Taking a break here to show off the item I chose to bring to the Carnival of Genealogy's "Show and Tell." I always loved show and tell at school and could never decide which of my treasures to share. Still can't. So I hope we do this one again.
When my Patriarchal Grandmother Hortense Carpenter died, she left instructions that each of her grandchildren should receive a quilt that she had sewn. She had made many beautiful quilts that were distributed to her 11 grandchildren. All except me--the oldest grandchild. Somehow (and after a certain relative took a couple of extra quilts) all of the grandchildren got one but there wasn't one left for me. I wasn't really upset about it, I had inherited several things from my grandmother, but my mother was really frustrated that I hadn't received one of my grandmother's beautiful handcrafted quilts.
Grandma died in 1991. In 1996, my mother was at the family condo and looking at one of the beds, realized that there was one more of my grandmother's quilts that had been overlooked and was being used as a bedspread there. She snatched it for me and brought it home to give to me. In the days before she could give it to me, I suffered the miscarriage of my first pregnancy, a pregnancy we had been waiting and hoping for for a long time. My mother gave me the twin size, thick, warm, corduroy log cabin style quilt the day after we found out that the baby had no heartbeat. Over the next couple of days, following surgery and through intense emotional despair, I had this quilt wrapped around me constantly. My hormones were adjusting and I was freezing cold for several days, so even at work, I kept this quilt around me. It was like a huge warm hug from my grandmother.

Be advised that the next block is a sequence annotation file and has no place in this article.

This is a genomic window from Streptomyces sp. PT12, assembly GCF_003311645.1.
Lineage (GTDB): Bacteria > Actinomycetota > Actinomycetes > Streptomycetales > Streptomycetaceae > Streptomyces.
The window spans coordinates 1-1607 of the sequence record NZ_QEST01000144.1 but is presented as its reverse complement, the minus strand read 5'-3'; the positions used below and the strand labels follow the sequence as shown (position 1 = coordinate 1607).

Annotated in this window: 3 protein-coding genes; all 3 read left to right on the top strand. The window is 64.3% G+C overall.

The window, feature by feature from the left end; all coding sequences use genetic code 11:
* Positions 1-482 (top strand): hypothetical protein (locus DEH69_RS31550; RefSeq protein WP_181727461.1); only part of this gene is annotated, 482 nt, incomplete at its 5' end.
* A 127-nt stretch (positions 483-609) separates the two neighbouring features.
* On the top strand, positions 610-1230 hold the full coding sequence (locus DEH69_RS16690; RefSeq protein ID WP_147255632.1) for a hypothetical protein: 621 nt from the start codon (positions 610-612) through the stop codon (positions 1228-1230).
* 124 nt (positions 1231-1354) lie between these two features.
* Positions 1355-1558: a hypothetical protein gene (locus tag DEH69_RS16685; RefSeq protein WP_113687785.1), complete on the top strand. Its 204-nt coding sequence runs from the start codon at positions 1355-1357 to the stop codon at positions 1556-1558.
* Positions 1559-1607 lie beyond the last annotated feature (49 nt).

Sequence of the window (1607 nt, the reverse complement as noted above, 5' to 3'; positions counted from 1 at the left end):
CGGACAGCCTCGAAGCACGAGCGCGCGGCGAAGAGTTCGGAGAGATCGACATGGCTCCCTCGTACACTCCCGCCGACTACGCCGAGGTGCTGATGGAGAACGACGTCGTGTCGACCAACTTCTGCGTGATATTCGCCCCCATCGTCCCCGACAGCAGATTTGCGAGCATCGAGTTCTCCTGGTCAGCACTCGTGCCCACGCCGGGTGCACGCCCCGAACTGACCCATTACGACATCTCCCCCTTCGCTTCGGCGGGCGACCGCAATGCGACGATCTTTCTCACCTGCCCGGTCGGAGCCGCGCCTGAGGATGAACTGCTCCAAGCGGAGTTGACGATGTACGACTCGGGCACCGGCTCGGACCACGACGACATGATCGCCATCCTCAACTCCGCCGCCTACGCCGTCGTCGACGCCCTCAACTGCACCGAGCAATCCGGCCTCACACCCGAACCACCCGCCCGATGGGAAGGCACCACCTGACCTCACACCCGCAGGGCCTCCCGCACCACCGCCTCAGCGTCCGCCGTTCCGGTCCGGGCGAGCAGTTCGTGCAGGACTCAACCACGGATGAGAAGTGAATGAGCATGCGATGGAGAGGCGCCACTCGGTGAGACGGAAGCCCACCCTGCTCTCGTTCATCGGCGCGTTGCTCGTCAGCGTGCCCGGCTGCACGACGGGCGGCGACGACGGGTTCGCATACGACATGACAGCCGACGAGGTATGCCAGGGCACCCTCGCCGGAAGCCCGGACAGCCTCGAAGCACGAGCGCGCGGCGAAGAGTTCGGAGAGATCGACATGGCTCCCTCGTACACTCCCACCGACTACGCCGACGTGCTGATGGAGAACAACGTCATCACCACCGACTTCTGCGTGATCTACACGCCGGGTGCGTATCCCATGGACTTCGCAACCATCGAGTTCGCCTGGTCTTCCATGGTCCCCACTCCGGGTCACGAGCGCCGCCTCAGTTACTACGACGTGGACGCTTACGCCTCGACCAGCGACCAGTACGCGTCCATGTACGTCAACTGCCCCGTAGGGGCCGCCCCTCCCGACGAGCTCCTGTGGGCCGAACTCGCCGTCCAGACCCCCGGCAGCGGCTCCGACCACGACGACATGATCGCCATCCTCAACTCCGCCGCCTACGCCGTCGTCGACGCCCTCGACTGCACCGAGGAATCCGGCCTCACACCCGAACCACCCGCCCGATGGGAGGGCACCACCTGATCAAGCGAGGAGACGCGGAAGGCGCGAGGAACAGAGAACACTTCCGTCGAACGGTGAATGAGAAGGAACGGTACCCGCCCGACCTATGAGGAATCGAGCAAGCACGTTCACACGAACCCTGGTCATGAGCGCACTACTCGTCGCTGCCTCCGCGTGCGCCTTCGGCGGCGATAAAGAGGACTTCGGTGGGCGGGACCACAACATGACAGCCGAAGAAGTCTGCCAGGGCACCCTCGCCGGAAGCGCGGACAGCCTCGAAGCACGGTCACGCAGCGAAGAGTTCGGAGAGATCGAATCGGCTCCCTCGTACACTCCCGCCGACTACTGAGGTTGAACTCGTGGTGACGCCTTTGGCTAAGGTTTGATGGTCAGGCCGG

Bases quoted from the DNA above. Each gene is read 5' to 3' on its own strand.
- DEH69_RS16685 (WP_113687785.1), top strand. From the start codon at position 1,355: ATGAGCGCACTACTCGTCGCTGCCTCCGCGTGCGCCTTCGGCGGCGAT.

Several years later, I discovered a picture of me and my grandmother while she was working on this quilt. It was Christmas 1974 and Grandma had made one of those typical scrumptious Christmas dinners. Grandma was a retired home economics teacher and there was nothing domestic that she didn't do perfectly. My sister and I played under most of the quilts Grandma had stretched out on the quilting frames. I remember building wonderful forts and playing with our dolls in our own little world under there. And eventually she taught us to quilt. I have one of her sewing machines and I have made several quilts on my own quilting frames.
More recently, as my wonderful children arrived, and grew big enough to understand, I have wrapped them in this quilt, and told them about how much I wanted and waited for them, and how much I loved my grandmother. As we have cuddled under this quilt, they have learned of her sewing talents, but also of her adoration of me, the long walks we had in the mountains near her home and how she taught me the names of all the wildflowers there, and many other things I loved about her. I miss my Grandmother but I am thankful my children and I can have a hug from her any time.